Loading a definition to a repository is as simple as the following:

WorkflowDefinitionRepository repo = WorkflowDefinitionRepository.getInstance();

                 Example 2: Loading a workflow definition

Workflows definitions can be loaded from URL (as in the previous example) from file or from steams.


Before to be able to start a workflow you will need to specify how workflows will be persisted (loaded and saved to something like a database). All the persistence-related operations of the TinyWorkflow are realized by a pluggable class implementing the org.tinyWorkflow.persistence.WorkflowPersistence interface. Depending of the actual implementation used, you will have different types of persistence.

For the moment 2 implementations are available:

  • Memory Persistence: Workflow are not persisted, everything is kept in memory. This persistence is useful only for small tests.
  • Hibernate Persistence: Objects are mapped to relational database using Hibernate.

Each workflow instance is attached to one persistence. The same persistence can manage more than one workflow. It depends how transactions are managed. Usually all the workflows modified in the same transaction will share the same persistence (as it's the persistence that manages transactions).

To really abstract the persistence manipulation, TinyWorkflow provides an abstract factory able to create persistence objects. With this factory, the TinyWorkflow framework is able to create automatically persistence objects.

The workflowPersistence object also encapsulates transaction management. Allowing to start/commit transactions transparently (mapped to database transactions with hibernate persistence and to nothing with memory persistence). Note that, in general, the workflow API doesn't manage the transactions. They are supposed to be controlled by external code.

Here is an example on how to build a Hibernate persistence factory and setting it as repository persistence factory (so all workflows will use a hibernate persistence).

Configuration config = new configuration();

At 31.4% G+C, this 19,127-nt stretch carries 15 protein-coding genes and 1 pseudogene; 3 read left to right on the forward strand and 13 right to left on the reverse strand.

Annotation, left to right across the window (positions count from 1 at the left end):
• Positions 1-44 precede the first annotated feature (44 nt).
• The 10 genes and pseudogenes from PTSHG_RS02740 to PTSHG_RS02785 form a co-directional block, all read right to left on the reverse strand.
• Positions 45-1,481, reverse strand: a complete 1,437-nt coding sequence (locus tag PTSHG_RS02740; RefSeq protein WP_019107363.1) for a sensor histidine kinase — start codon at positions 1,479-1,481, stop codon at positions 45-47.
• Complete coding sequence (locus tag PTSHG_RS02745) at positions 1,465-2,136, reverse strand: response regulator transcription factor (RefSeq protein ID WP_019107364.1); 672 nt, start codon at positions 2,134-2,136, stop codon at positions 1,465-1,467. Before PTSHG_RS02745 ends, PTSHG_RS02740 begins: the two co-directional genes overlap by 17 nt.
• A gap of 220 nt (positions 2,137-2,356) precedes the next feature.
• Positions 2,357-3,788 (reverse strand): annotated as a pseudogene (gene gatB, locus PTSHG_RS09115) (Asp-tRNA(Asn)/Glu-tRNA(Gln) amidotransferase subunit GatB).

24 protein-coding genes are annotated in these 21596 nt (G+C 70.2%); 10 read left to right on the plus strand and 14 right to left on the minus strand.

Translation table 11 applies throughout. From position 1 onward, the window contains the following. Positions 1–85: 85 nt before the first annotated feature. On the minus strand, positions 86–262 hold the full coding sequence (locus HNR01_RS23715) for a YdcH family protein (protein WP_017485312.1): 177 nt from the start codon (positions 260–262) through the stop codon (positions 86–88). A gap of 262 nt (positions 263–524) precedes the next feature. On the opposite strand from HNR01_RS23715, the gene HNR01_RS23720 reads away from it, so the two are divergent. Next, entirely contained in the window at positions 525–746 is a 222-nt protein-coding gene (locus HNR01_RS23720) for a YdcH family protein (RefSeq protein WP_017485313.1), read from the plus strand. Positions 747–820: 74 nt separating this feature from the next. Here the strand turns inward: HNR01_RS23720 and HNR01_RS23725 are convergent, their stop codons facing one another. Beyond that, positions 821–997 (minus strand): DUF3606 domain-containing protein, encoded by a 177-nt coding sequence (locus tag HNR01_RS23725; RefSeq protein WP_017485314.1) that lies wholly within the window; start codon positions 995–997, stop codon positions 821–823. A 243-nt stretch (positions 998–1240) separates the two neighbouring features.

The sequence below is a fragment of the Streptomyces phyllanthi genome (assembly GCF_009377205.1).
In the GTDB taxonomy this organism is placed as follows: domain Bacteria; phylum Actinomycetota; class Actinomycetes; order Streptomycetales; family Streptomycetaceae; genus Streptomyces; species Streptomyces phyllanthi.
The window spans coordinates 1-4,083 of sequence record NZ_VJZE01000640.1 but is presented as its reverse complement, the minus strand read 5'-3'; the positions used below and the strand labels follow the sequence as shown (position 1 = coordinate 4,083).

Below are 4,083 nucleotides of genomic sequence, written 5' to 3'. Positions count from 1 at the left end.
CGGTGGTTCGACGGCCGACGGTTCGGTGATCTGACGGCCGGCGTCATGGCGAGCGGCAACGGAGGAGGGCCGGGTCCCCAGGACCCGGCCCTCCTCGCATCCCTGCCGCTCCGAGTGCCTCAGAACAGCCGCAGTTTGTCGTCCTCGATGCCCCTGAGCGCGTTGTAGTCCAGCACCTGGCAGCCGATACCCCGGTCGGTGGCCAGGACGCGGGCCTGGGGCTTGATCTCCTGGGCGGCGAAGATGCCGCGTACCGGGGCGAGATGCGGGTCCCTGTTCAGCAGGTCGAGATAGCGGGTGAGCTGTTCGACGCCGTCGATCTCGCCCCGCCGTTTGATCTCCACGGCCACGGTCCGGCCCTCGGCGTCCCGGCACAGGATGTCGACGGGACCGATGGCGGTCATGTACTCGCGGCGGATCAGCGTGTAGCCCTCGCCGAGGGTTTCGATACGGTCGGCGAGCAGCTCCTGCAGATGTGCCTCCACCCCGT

SessionFactory factory = config.buildSessionFactory();
HibernatePersistenceFactory factory=new HibernatePersistenceFactory(factory);

                 Example 3: Setting up a hibernate persistence factory

The two first lines are pure hibernate. Once you have the Hibernate session factory, you can build the HibernatePersistenceFactory and set it as repository persistence factory.


Once you have a definition of a workflow you want to start instances of the workflow and attach these instances to java objects (in the example to Document objects).

Each instance of the workflow is linked to one object called workflow peer. The workflow peer must implement the org.tinyWorkflow.instance.WorkflowPeer interface. The usual way to link a workflow to a peer is simply to put the peer class name in the workflow definition (as in the XML definition example). Then the workflow API will create an instance of that class for each newly started workflow.

To create a new workflow (starting from repository of example 3)

Workflow wf = repo.createWorkflowInstance("exampleDoc", null);
wf.doTransition("create", null, "someUserId");

                 Example 4: Creating a workflow instance

This code creates the workflow instance and run the 'create' initial transition on it. So now the workflow is in the 'Draft' state. A document object has been created and is associated to the workflow, you can get if simply from the workflow:

      Document peer = (Document)wf.getPeer();

                 Example 5: Getting the workflow peer


The concepts defined in this document are the base of the TinyWorkflow core. They are inter-related as shown in the following diagram:

<i>Diagram 2: Key entities relationship</i>

Of course the TinyWorkflow API is more than that !

In other documents you will find

TODO: list of all available documents

About definitions:

  • Conditions for transition availability
  • Conditional result
  • Transition parameters
  • Pre-post functions
  • Workflow inheritance
  • Meta-data
  • Transition reference
  • Priority
  • Extension mechanism

About instance:

  • History
  • Peer interface
  • Parent-child relationship

About persistence:

  • Configuration
  • Peer implementation hints

In addition to the TinyWorkflow Core, the TinyWorkflow API also offers extensions:

  • EJB facade
  • Struts Web-GUI support (TODO)
  • Workflow view (TODO)
  • Workflow definition gui designer (TODO)